Candidate for AMTE Board Member-at-Large
Christopher C. Jett
University of West Georgia
Associate Professor of Mathematics Education
Participation in AMTE and/or AMTE Affiliates(s)
During 2015–2018, I served on the Membership Committee. In this role, I devised and employed strategies with colleagues regarding ways to increase AMTE’s membership.
During 2017–2018, I served on an ad hoc Task Force. This group brainstormed ways of how the organization could respond to the ongoing issues in Texas in light of the fact that the AMTE conference was scheduled to be there.
Currently, during this 2017–2020 period, I serve on the Emerging Issue Committee. This committee appointment has been the most significant one. It allows me to work with colleagues to respond to emerging issues that directly impact the work of mathematics teacher educators.
Qualifications for the Position
I spent the 2017–2018 academic year in the University of West Georgia’s Emerging Leaders program. As a member of the inaugural cohort, I learned about prototyping solutions to various issues, leveraging diverse perspectives, and giving and receiving critical feedback. The skills obtained from this leadership initiative will serve this AMTE position well.
In addition, I spent five days in the intensive Project Kaleidoscope (PKAL) STEM Leadership Institute in July 2018 at the Claggett Center in Adamstown, MD. This institute is designed for scholars who are attempting to transform undergraduate STEM education in their respective domains. As a result of my participation in this institute, I was able to further develop the leadership capacity to propel my vision as a mathematics teacher educator.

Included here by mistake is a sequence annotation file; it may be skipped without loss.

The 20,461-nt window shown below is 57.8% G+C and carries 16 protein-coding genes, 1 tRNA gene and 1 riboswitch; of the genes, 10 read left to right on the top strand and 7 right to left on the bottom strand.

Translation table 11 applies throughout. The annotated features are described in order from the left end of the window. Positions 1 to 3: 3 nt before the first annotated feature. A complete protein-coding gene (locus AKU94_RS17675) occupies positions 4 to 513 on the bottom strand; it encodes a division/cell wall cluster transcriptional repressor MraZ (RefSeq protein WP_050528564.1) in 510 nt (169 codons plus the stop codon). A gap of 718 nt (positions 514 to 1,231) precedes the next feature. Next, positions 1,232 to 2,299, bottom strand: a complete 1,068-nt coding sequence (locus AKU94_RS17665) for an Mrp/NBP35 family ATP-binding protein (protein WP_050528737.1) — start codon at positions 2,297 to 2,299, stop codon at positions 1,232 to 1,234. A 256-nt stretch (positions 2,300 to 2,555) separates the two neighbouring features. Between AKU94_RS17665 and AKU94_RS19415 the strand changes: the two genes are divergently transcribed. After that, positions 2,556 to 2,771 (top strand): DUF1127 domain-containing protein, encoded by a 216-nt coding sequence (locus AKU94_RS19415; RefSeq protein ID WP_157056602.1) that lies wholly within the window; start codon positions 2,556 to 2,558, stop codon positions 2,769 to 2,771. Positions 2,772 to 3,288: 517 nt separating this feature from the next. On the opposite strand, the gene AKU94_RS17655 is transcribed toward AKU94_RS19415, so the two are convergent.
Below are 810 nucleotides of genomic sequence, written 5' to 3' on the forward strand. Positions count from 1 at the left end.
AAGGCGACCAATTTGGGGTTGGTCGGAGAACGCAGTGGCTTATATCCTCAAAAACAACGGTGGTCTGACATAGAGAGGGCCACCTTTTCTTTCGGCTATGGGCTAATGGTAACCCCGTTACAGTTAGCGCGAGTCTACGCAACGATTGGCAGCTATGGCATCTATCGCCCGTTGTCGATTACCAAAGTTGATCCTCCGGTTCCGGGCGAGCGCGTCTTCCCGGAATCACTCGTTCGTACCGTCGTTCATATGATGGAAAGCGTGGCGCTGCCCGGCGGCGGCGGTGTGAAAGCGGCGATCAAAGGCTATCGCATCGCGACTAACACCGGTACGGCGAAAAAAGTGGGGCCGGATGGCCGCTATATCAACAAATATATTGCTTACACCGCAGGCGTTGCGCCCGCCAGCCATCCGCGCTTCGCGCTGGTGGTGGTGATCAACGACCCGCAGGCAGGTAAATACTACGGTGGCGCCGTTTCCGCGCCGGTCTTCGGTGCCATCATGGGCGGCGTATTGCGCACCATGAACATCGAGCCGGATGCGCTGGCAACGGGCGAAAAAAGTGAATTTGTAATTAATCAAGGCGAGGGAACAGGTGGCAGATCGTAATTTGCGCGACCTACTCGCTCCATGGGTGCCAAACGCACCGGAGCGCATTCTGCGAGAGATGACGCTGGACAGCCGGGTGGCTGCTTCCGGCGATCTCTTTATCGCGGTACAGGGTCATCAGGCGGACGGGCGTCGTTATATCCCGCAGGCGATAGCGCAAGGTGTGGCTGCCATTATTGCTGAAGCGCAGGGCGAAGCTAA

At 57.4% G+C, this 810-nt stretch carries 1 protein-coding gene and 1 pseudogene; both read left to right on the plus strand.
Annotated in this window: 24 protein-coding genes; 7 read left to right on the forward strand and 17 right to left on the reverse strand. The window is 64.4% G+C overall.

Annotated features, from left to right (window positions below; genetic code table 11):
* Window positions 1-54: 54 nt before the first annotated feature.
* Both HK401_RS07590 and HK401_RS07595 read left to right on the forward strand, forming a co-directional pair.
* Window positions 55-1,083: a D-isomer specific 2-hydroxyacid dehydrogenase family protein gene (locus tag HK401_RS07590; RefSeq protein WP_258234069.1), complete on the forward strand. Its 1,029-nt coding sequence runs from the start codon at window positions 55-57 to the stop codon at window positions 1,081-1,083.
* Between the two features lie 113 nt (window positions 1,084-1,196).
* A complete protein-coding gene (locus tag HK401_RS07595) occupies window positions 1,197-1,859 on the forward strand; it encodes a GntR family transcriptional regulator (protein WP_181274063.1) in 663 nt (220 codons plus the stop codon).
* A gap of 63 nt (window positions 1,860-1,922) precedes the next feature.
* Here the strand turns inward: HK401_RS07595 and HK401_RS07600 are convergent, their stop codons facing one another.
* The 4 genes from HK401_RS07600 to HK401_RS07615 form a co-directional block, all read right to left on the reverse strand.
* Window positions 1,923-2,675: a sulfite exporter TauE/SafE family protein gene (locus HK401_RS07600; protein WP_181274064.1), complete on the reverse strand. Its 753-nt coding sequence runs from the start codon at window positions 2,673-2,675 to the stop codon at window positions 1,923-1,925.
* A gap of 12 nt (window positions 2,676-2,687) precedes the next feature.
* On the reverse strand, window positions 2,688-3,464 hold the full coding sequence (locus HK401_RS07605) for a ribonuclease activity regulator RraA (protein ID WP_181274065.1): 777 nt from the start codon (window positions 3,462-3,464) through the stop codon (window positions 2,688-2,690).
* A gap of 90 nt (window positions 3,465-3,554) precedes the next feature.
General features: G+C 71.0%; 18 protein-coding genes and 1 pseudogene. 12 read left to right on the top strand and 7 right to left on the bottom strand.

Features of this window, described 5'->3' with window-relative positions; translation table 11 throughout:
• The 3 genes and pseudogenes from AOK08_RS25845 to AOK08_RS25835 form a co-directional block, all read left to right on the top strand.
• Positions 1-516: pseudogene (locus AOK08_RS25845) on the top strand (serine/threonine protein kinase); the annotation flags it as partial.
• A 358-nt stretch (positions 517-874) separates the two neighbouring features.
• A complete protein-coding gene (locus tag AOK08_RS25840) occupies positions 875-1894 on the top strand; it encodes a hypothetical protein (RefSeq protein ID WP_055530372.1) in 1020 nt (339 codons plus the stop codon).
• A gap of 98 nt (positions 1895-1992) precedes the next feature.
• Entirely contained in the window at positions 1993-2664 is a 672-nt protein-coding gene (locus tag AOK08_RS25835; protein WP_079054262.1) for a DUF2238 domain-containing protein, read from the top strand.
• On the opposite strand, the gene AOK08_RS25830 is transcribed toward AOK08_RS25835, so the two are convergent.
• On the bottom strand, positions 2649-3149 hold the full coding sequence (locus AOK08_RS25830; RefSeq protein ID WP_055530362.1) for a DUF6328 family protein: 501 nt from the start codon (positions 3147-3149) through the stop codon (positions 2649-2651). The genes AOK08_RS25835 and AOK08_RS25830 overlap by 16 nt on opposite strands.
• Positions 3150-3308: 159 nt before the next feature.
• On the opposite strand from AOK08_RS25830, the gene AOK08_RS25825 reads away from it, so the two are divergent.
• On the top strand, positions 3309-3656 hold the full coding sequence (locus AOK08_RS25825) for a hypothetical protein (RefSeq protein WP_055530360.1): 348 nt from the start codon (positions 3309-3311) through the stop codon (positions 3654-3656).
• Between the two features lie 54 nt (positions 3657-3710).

Both of these leadership trainings and experiences were unique and ultimately support my leadership goals for this AMTE Board Member-at-Large position.
Three Goals AMTE should make a Priority
My three goals for AMTE are centered on the big ideas of equity, diversity, and inclusion. Although these concepts have become buzz words, so to speak, within the broader mathematics education community, I have been steadfast in attending to these issues, especially since obtaining in my doctorate in our disciplinary field. I briefly expound upon each goal to contextualize what I can contribute as a potential Board Member-at-Large.
Goal 1: Continue to make equity a priority.
In line with the first AMTE Priority for 2018, my goal is to bring awareness of equity issues and promote action items concerning equity issues within the organization. As mentioned, the organization has prioritized this construct, among others, and my service through this role would further advance equity-related work within the organization. I employ an equity-oriented stance in my professorial duties as a mathematics teacher educator, and I wish to bring this same energy, intellect, and passion to the AMTE Board surrounding equity issues.
Goal 2: Strive for a more diverse membership, leadership, and mathematics education enterprise.
My second goal is for AMTE to make sure that efforts are exerted to attract more culturally diverse mathematics teacher educators into the mathematics education enterprise. This goal includes working with ongoing AMTE committees to increase the number of diverse members, leaders, and change agents. This diversity of perspectives will continue to catapult mathematics teacher educators’ professional growth and development during this current climate. The implications of such work could enrich mathematics teaching, learning, and training on a broad scale.
Goal 3: Attend to inclusion.
My final goal is to push for inclusive policies and practices within AMTE. There have been ongoing discussions about how historically oppressed groups have felt marginalized in various educational spaces, so this goal is designed to promote a more collegial culture of inclusivity. Certainly, I am not suggesting that my singular role as a Board Member-at-Large would eliminate all exclusionary practices within the organization. I am aiming, however, to create a more inclusive culture where mathematics teacher educators can thrive in their service, teaching, and research efforts as their authentic selves.